Rational Choice Theory Essay

1246 Words5 Pages
There are three main points that are reinforced in rational choice theory (Cornish and Clarke, 1986). First, it may work better or worse for different types of crime, yet it is thought that there are rational choices in every type of crime even impulsive and pathologic crimes. Second, the theory should be applied on a crime-specific basis. Hence, burglaries can’t be grouped together in among residential and commercial categories. Rather, they must be broken into smaller facets such as public housing burglaries or wealthy residential neighborhoods. Finally, a distinction is made between criminal involvement and criminal events. Criminal involvement describes how individuals get involved in crime and further continue or abstain from…show more content…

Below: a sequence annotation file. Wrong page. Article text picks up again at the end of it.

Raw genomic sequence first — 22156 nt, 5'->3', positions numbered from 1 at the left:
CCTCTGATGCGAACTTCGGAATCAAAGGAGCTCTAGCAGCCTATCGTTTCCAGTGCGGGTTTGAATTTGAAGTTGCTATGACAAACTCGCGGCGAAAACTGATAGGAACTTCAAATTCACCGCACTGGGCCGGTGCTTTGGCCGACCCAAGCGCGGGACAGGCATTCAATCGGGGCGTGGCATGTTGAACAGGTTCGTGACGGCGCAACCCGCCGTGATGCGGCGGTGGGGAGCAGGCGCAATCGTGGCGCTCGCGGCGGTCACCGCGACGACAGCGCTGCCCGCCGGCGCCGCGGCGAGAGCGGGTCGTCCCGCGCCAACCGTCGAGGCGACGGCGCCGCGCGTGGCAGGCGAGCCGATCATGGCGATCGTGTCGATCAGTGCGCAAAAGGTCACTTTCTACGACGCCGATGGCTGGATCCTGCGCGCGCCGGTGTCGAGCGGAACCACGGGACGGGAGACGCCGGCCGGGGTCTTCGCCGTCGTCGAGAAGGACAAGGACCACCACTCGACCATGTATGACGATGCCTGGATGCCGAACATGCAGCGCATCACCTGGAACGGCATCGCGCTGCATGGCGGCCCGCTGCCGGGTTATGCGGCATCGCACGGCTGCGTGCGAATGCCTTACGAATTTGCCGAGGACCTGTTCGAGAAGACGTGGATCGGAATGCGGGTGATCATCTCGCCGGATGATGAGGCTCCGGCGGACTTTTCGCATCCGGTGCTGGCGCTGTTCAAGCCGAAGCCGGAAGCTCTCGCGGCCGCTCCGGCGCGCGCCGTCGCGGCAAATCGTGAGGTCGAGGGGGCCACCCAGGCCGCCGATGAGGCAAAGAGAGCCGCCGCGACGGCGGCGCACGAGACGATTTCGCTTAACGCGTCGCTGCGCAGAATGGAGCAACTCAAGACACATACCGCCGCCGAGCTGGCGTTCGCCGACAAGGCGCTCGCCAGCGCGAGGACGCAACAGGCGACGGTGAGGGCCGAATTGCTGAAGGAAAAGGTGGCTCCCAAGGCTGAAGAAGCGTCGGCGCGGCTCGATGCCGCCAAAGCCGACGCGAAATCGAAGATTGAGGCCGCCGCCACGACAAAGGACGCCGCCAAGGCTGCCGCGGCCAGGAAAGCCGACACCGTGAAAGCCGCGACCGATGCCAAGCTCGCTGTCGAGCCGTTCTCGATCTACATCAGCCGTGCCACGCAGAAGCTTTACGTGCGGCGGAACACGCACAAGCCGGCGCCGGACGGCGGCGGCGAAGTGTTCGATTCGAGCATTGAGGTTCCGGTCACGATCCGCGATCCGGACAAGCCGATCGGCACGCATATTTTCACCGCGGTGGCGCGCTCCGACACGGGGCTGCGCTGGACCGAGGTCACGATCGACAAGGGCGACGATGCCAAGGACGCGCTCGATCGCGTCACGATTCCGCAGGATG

The later occurs when a specific offender is deterred from crime through sanctions. Thus, the benefits and drawbacks of crime have sway with both deterrence and rational choice theories, but rational choice doesn’t make headway for a population as a whole or limit the individual to those previously punished. The strengths of the rational choice theory are also seen when comparing it to the routine activity theory, which proposes that three elements are needed for crime: motivated offenders, suitable targets, and the absence of capable guardians (Cohen and Felson, 1979). Hence, environmental conditions must be right for crime to occur. This relates to one similarity of the rational choice theory, which is the account for situational variables such as the likelihood of punishment (Cornish and Clarke, 1986). In contrast, routine activity theory doesn’t look at why the individual commits crime (Cohen and Felson, 1979). Instead, this propensity is assumed, while the rational choice theory looks specifically at the reasons individuals commit offenses. The broken windows theory reduces the cause of crime to the amount of disorder in a community (Wilson and Kelling, 1982). Basically, if there are broken windows in buildings it can result in allowing more vandalism, which leads more riff-raff on the streets. This creates a fear for citizens to go out in the neighborhood, which limits the visibility of proactive
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